Can Cong reinvent and recreate its lost magic?

The herculean effort and the sweat and blood that has gone into planning and executing the Bharat Jodo yatra cannot be dismissed. The exercise has the potential of a positive outcome for Congress.

It seems to be a time for reinventing whether it is the country, a party or one’s public persona.

It is also a time when a handful are chartering a new course with a bid to reinvent and thus change the status quo.

Taking first things first, it is the country that tops the list. And who else but Prime Minister Narendra Modi to lead the way?

And this time around, he has done India proud by resurrecting the forgotten but deserving heroes even as correcting distortions of History.

Not only has the Modi government erased signs of colonialism but also pushed the unnecessarily larger than life Nehru-Gandhi legacy into the background. About the first, the government is gung-ho; on the second it is silent. Yet on both counts, it deserves accolades.

When Prime Minister Modi spoke at an inaugural event, he hammered the point of an India finally rid of the colonial past: “Symbol of colonialism ‘Kingsway’ will be a history and has been erased forever,” he said adding that India is now moving beyond the mentality of colonialism.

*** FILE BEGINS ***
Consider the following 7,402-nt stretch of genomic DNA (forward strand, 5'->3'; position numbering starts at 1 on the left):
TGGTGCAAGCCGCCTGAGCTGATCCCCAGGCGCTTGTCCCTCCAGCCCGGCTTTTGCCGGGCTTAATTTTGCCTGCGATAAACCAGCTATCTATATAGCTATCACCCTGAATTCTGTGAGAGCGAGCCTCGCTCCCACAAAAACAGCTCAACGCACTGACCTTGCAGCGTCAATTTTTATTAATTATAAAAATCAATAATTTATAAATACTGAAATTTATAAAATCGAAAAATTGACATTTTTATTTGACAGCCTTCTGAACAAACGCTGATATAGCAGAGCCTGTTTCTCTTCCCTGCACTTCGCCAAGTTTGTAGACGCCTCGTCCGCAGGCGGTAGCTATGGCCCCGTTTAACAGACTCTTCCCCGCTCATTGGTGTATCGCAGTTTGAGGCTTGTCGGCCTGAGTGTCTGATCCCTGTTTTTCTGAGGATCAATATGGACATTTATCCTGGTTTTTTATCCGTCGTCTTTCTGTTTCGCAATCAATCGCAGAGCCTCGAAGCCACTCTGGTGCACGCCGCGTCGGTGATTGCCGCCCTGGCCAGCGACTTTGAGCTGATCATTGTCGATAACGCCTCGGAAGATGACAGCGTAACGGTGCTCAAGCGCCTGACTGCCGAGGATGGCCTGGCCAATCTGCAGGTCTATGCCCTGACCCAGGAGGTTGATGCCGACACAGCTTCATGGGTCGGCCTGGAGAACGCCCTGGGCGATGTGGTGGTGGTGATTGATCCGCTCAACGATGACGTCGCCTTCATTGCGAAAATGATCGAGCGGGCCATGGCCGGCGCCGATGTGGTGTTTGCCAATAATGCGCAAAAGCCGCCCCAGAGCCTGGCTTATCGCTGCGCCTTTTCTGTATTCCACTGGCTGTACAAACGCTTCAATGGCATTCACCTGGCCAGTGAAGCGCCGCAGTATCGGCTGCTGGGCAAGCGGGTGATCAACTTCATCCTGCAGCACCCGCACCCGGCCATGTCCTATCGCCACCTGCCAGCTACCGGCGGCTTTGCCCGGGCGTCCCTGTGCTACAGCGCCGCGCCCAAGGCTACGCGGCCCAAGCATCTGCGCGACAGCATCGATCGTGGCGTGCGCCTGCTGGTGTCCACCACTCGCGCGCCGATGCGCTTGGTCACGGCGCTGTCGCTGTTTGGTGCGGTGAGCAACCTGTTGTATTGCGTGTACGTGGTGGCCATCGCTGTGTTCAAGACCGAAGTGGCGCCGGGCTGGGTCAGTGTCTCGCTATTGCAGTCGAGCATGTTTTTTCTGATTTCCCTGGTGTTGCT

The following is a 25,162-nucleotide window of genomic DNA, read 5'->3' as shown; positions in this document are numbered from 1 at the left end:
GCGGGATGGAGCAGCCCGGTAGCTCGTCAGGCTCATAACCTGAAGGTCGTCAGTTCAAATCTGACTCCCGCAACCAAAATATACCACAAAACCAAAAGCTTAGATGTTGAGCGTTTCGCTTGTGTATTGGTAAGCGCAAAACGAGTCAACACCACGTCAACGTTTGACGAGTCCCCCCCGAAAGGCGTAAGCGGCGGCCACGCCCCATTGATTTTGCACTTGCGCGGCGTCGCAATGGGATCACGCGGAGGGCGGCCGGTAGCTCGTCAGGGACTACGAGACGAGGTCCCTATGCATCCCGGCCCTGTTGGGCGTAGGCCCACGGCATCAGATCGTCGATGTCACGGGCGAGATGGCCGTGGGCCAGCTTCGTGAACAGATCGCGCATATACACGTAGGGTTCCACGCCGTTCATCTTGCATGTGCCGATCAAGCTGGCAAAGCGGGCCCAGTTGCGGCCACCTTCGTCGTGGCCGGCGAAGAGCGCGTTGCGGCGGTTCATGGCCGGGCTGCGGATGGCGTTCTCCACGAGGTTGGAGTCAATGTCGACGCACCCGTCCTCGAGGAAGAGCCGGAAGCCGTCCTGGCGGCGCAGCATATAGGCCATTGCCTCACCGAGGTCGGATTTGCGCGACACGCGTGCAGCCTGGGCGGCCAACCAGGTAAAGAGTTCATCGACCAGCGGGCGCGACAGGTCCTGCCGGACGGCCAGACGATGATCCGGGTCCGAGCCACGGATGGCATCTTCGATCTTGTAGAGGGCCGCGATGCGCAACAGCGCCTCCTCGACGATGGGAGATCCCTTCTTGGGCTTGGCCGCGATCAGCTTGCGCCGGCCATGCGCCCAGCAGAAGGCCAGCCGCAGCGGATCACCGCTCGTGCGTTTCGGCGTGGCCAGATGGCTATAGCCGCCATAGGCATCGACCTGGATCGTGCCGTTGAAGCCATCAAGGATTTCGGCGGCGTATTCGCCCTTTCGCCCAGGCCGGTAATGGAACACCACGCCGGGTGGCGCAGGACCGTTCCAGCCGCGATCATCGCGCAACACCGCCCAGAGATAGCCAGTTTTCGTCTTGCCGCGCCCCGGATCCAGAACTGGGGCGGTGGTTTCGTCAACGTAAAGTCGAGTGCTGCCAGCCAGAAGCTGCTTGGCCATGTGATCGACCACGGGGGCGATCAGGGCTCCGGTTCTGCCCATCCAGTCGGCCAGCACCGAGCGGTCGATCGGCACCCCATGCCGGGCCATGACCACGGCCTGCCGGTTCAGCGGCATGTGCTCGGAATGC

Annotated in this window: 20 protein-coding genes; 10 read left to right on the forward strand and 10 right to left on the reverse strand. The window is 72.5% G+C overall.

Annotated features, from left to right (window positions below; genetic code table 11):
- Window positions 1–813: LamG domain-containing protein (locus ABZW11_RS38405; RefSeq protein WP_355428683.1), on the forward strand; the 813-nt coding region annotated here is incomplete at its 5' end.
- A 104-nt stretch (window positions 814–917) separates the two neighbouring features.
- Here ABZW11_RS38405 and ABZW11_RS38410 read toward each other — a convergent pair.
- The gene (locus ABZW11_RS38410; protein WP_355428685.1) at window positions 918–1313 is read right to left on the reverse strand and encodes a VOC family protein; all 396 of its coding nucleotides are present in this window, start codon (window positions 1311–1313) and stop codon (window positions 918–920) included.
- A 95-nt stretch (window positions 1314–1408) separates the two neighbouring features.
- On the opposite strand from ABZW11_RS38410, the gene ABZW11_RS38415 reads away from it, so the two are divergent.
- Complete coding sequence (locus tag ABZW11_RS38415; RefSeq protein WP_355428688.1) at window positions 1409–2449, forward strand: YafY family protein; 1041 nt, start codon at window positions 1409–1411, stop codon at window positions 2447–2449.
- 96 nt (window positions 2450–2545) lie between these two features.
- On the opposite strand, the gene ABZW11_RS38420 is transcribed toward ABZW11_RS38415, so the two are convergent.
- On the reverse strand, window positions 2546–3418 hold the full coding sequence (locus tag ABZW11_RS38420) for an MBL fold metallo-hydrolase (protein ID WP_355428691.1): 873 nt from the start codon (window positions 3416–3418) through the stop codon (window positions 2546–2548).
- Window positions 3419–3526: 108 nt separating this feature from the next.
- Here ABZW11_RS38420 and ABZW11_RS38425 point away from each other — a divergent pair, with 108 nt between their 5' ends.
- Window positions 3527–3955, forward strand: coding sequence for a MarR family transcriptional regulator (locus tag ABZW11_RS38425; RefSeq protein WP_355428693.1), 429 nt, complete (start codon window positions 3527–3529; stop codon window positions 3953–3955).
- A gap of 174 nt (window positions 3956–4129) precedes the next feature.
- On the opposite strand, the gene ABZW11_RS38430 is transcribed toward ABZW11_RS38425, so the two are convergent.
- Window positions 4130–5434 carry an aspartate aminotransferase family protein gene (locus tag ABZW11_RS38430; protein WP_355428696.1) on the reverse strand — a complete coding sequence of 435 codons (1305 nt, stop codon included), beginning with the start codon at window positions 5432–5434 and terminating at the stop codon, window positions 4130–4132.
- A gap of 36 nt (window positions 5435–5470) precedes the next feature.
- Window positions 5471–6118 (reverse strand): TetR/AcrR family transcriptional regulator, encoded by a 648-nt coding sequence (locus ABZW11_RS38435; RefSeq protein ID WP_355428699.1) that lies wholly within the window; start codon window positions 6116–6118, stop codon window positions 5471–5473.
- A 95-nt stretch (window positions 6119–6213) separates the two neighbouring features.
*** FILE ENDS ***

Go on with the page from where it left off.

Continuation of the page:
For the uninitiated, the stretch from Rashtrapati Bhavan to India Gate was named Kingsway by the British signalling it to be the seat of the ruler.

Post-Independence, it was changed to Rajpath: a shift from sovereignty to a free India.

It has been re-christened Kartavya Path, or a road of duty as it were: “Rajpath was for the British for whom the people of India were slaves. It was a symbol of colonialism,” Modi said in his inaugural address earlier this month.

It is, however, ironic that a few hours after the Indian government announced doing away with signs of the colonial past, the Queen of England breathed her last. That she did not rule over India is another matter, given that she ascended the throne after India became free.

Born after Independence, Modi embodies the spirit of free India.

However, under him the government has courted controversy for muzzling free speech as also letting pro-Hindu elements target minorities particularly the Muslims.

Having said that, one must grant that the Modi government, even while committing many wrongs, does go that extra mile to correct the mistakes of previous regimes: those that willfully allowed the legacy of the Nehru and Gandhis to dwarf all others.